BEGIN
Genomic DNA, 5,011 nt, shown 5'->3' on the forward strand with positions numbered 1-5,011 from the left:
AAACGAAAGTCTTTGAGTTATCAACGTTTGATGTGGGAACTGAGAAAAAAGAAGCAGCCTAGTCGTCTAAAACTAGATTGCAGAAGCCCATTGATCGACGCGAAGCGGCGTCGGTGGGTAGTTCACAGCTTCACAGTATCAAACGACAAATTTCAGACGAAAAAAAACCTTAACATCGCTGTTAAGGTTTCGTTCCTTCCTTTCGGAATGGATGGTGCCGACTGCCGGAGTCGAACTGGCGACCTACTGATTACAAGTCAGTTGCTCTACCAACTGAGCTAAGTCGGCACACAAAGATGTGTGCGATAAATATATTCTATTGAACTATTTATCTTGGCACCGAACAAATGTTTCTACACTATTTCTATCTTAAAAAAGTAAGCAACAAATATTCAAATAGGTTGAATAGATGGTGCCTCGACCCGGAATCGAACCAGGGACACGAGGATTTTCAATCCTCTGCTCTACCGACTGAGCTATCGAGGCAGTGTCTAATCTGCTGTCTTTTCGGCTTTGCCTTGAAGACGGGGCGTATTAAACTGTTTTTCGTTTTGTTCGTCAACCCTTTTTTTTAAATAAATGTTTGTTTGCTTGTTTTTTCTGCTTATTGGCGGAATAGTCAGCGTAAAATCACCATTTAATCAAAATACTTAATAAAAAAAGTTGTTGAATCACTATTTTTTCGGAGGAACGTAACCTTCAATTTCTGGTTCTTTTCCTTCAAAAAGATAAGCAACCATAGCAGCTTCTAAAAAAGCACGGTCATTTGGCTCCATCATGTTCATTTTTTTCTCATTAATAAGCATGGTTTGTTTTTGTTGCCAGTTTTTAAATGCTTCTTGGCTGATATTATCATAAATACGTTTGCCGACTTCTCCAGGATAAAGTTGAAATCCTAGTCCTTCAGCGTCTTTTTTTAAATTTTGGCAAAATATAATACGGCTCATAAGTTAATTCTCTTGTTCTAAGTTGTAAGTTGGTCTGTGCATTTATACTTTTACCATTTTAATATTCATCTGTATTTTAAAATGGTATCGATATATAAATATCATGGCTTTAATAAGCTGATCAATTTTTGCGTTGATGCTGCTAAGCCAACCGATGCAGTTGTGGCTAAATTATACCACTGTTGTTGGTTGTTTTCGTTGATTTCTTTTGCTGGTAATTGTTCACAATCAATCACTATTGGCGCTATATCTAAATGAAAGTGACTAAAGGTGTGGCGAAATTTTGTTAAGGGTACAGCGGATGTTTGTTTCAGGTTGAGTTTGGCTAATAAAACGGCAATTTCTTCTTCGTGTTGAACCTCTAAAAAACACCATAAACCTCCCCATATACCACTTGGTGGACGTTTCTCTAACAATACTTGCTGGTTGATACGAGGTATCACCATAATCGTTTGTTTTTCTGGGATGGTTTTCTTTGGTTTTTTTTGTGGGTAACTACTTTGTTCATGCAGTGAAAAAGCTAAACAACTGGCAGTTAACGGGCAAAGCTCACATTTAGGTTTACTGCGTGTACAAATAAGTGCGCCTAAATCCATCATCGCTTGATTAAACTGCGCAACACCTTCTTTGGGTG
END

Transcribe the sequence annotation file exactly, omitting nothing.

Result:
Genomic DNA, 5,011 nt, shown 5'->3' on the forward strand with positions numbered 1-5,011 from the left:
AAACGAAAGTCTTTGAGTTATCAACGTTTGATGTGGGAACTGAGAAAAAAGAAGCAGCCTAGTCGTCTAAAACTAGATTGCAGAAGCCCATTGATCGACGCGAAGCGGCGTCGGTGGGTAGTTCACAGCTTCACAGTATCAAACGACAAATTTCAGACGAAAAAAAACCTTAACATCGCTGTTAAGGTTTCGTTCCTTCCTTTCGGAATGGATGGTGCCGACTGCCGGAGTCGAACTGGCGACCTACTGATTACAAGTCAGTTGCTCTACCAACTGAGCTAAGTCGGCACACAAAGATGTGTGCGATAAATATATTCTATTGAACTATTTATCTTGGCACCGAACAAATGTTTCTACACTATTTCTATCTTAAAAAAGTAAGCAACAAATATTCAAATAGGTTGAATAGATGGTGCCTCGACCCGGAATCGAACCAGGGACACGAGGATTTTCAATCCTCTGCTCTACCGACTGAGCTATCGAGGCAGTGTCTAATCTGCTGTCTTTTCGGCTTTGCCTTGAAGACGGGGCGTATTAAACTGTTTTTCGTTTTGTTCGTCAACCCTTTTTTTTAAATAAATGTTTGTTTGCTTGTTTTTTCTGCTTATTGGCGGAATAGTCAGCGTAAAATCACCATTTAATCAAAATACTTAATAAAAAAAGTTGTTGAATCACTATTTTTTCGGAGGAACGTAACCTTCAATTTCTGGTTCTTTTCCTTCAAAAAGATAAGCAACCATAGCAGCTTCTAAAAAAGCACGGTCATTTGGCTCCATCATGTTCATTTTTTTCTCATTAATAAGCATGGTTTGTTTTTGTTGCCAGTTTTTAAATGCTTCTTGGCTGATATTATCATAAATACGTTTGCCGACTTCTCCAGGATAAAGTTGAAATCCTAGTCCTTCAGCGTCTTTTTTTAAATTTTGGCAAAATATAATACGGCTCATAAGTTAATTCTCTTGTTCTAAGTTGTAAGTTGGTCTGTGCATTTATACTTTTACCATTTTAATATTCATCTGTATTTTAAAATGGTATCGATATATAAATATCATGGCTTTAATAAGCTGATCAATTTTTGCGTTGATGCTGCTAAGCCAACCGATGCAGTTGTGGCTAAATTATACCACTGTTGTTGGTTGTTTTCGTTGATTTCTTTTGCTGGTAATTGTTCACAATCAATCACTATTGGCGCTATATCTAAATGAAAGTGACTAAAGGTGTGGCGAAATTTTGTTAAGGGTACAGCGGATGTTTGTTTCAGGTTGAGTTTGGCTAATAAAACGGCAATTTCTTCTTCGTGTTGAACCTCTAAAAAACACCATAAACCTCCCCATATACCACTTGGTGGACGTTTCTCTAACAATACTTGCTGGTTGATACGAGGTATCACCATAATCGTTTGTTTTTCTGGGATGGTTTTCTTTGGTTTTTTTTGTGGGTAACTACTTTGTTCATGCAGTGAAAAAGCTAAACAACTGGCAGTTAACGGGCAAAGCTCACATTTAGGTTTACTGCGTGTACAAATAAGTGCGCCTAAATCCATCATCGCTTGATTAAACTGCGCAACACCTTCTTTGGGTG